The Rural Payments Agency has ignored basic government requirements for protecting farmers’ confidential information.
Following a Farmers Weekly investigation, the agency has admitted losing two computer tapes containing bank details, addresses, passwords and security questions of English farmers.
The data tapes had not been encrypted – a step which would secure the data so it could not be accessed if it fell into the wrong hands.
The admission revealed the agency had flouted basic data handling rules, set out after HM Revenue and Customs lost the confidential details of 25m child benefit recipients.
The procedures, published in a report by the Cabinet Office in June 2008, said data put on computer discs, tapes or laptops should be encrypted as a “minimum requirement”.
While government departments could set higher levels of protection, encrypting information and monitoring its whereabouts was a core obligation.
IT security expert David Lacey said there was a “systematic ignorance” throughout government about the need to secure data properly.
“It’s difficult to encrypt data and lots of people have difficulty even sending an encrypted email,” he said.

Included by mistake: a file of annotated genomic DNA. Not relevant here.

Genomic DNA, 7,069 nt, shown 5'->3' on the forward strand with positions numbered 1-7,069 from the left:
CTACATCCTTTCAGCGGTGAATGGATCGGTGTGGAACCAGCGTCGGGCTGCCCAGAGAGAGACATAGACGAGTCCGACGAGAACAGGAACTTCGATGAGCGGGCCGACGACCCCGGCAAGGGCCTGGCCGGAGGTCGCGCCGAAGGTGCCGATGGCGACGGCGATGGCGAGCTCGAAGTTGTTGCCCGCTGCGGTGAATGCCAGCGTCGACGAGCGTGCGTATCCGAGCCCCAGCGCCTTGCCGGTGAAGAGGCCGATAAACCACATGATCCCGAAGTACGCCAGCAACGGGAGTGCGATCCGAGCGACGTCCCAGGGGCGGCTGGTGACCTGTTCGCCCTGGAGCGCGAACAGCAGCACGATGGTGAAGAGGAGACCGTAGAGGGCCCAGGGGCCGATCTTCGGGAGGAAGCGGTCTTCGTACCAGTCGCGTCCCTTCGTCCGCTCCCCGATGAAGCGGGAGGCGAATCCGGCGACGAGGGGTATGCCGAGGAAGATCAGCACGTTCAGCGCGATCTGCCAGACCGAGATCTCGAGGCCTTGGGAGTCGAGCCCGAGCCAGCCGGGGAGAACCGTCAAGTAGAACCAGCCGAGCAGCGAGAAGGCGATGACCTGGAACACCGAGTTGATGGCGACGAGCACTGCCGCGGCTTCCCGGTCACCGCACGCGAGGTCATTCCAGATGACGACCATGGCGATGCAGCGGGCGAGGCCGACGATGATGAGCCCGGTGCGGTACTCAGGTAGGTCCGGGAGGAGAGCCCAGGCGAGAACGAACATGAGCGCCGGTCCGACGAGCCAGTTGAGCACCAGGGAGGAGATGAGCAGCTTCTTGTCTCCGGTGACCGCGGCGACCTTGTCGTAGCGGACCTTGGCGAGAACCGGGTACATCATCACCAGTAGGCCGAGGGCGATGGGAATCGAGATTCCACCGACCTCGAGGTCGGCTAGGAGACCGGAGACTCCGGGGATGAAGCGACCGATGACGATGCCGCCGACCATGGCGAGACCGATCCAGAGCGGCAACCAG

“People are ignorant of the risks of not encrypting information.”
While DEFRA claimed farmers’ details contained on the tapes were at a very low risk, Mr Lacey said any loss of unencrypted data could lead to identity theft.
“You can’t say there’s no damage done – you can’t be relaxed about any personal data going missing. It’s an outrage for anyone affected.”
Ian Grant, senior reporter for Computer Weekly, said regardless of whether farmers’ details were encrypted, the whereabouts of the data tapes should have been recorded.
“They should also have a very explicit audit trail for who had the tapes and when,” he said.
“Even if you have a third party processing the information they should be looking after it – making a note of when they get the tapes, who got them, where they are. They should know that down to the second.
“When that data wasn’t accounted for, it should have triggered alarm bells.”
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